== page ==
Title

The economic impact of psychological distress in the Australian coal mining industry

Document Type

Journal Article

Publisher

Lippincott Williams and Wilkins

School

Exercise Medicine Research Institute

RAS ID

24477

Comments

Originally published as: Ling, R., Kelly, B., Considine, R., Tynan, R., Searles, A., & Doran, C. M. (2016). The economic impact of psychological distress in the Australian coal mining industry. Journal of occupational and environmental medicine, 58(5), e171-e176. Article found here

Abstract

Objective: The aim of this study was to estimate the economic impact of psychological distress among employees of the Australian Coal Mining Industry. Methods: Sample data were gathered from 1456 coal mining staff across eight sites in two Australian states. Two measures were taken of work time lost over four weeks due to psychological distress: (1) full-day absences; (2) presenteeism. Lost work time was valued using hourly wages. Sample data was modeled to estimate annual monetary losses for the Australian Coal Mining Industry. Results: For the sample, estimated annual value of time lost due to psychological distress was $4.9 million ($AUS2015) ($0.61 million per mine), and for the Australian Coal Mining Industry, $153.8 million ($AUS2015). Conclusion: Psychological distress is a significant cost for the Australian Coal Mining Industry. Relevant intervention programs are potentially cost-effective. © 2016 American College of Occupational and Environmental Medicine.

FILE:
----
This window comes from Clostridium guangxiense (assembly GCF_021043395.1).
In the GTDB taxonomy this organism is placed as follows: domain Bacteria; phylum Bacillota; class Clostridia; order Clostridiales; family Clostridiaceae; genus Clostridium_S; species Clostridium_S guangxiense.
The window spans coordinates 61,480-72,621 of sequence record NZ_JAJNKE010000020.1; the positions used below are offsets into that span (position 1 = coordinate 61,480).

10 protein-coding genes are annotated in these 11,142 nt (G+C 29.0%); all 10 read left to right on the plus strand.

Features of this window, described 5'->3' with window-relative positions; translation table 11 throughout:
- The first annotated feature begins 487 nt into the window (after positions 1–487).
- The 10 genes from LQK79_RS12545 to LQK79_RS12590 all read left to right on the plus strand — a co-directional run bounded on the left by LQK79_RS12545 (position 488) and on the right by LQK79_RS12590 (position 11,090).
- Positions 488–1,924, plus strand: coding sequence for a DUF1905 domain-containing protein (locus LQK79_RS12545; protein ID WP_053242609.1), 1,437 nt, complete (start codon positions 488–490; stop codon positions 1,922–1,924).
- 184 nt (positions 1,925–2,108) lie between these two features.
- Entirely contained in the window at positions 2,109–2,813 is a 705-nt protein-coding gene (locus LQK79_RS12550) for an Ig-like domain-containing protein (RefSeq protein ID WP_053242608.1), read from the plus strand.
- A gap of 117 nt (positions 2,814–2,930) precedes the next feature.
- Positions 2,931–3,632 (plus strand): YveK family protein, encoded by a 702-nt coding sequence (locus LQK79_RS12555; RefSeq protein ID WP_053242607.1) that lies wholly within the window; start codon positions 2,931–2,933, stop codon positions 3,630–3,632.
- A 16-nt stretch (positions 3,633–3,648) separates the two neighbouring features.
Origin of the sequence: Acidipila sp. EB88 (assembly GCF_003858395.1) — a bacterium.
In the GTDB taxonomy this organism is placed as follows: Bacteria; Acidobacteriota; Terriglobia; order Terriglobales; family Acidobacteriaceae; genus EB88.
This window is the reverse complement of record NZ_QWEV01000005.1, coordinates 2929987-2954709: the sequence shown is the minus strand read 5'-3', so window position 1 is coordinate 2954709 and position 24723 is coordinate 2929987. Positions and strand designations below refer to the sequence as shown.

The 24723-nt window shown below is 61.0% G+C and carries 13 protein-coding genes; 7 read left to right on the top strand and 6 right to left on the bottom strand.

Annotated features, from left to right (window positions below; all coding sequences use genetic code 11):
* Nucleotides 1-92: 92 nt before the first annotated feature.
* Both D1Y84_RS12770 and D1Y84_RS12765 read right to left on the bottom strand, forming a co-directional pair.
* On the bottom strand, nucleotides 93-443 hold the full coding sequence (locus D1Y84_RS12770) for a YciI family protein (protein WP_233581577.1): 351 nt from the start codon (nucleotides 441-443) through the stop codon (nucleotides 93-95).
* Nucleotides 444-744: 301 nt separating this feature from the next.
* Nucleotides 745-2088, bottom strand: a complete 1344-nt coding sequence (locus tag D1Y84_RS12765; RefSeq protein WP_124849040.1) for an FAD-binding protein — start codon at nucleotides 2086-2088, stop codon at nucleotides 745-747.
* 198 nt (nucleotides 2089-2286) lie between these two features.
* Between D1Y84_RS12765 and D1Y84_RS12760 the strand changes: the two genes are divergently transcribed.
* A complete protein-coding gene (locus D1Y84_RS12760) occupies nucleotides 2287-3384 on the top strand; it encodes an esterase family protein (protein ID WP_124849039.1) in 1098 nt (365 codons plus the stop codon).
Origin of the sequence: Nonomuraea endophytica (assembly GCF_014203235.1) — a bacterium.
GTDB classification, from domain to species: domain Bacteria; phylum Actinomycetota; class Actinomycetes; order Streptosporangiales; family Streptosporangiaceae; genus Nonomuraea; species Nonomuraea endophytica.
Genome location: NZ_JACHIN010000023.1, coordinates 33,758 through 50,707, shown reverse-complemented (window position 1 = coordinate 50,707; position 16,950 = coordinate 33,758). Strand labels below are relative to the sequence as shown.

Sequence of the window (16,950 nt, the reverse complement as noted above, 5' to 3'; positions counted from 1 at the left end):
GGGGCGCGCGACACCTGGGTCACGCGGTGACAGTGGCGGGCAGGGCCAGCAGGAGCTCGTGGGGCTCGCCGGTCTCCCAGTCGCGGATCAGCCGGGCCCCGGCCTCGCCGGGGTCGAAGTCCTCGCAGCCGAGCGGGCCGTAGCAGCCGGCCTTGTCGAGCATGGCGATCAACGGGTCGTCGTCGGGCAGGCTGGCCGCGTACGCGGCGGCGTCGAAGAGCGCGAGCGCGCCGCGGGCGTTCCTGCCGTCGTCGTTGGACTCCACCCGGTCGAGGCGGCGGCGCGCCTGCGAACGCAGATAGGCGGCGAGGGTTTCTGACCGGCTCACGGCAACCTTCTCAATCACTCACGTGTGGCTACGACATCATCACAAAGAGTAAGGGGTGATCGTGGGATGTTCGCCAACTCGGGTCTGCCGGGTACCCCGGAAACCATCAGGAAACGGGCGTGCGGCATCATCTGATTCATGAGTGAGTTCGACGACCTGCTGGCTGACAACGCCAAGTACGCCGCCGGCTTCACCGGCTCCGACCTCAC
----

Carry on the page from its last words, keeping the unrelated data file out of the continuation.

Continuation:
DOI

10.1097/JOM.0000000000000714

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Article Location

 
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